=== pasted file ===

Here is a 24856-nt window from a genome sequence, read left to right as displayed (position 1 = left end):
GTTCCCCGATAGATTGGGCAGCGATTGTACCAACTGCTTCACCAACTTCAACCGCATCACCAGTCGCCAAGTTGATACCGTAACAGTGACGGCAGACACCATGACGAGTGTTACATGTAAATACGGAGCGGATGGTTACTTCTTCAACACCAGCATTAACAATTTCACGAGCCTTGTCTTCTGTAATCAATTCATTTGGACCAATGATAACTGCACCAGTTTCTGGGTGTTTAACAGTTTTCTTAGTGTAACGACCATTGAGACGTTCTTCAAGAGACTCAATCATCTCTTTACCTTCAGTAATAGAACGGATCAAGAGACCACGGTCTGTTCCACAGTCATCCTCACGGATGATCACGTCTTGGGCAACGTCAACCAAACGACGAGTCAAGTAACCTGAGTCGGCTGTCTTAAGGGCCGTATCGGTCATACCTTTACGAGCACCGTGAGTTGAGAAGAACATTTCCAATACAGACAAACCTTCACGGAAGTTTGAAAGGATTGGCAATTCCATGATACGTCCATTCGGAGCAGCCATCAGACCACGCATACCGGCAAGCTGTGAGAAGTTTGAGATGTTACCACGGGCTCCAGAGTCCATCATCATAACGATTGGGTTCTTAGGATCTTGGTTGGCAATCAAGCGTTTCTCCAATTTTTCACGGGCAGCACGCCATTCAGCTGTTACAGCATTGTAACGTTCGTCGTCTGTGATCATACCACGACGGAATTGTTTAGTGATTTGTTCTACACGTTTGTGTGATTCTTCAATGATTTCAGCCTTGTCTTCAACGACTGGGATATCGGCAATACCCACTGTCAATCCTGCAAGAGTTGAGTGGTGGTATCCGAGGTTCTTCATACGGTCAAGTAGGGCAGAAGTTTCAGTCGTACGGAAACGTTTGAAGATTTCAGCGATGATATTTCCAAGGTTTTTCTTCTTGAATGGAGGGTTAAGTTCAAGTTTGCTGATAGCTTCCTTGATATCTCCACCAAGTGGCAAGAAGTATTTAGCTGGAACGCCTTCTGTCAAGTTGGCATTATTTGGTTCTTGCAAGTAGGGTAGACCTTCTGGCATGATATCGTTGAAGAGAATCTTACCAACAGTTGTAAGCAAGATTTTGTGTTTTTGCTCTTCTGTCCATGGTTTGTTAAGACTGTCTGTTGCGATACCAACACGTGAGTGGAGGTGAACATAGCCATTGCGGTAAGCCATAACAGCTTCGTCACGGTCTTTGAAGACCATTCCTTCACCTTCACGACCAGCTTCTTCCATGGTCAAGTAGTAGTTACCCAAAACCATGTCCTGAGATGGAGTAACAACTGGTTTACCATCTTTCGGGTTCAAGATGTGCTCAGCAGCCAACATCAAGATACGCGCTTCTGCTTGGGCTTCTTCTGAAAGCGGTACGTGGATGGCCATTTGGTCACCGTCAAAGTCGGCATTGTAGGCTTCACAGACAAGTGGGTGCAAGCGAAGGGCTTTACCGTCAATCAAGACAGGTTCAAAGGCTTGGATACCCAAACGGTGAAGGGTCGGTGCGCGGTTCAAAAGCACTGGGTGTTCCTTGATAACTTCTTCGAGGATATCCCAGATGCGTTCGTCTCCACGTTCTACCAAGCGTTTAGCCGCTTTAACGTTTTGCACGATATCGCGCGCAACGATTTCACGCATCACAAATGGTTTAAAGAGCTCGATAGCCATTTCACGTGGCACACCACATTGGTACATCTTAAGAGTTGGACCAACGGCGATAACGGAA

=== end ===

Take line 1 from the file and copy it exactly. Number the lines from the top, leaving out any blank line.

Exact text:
Here is a 24856-nt window from a genome sequence, read left to right as displayed (position 1 = left end):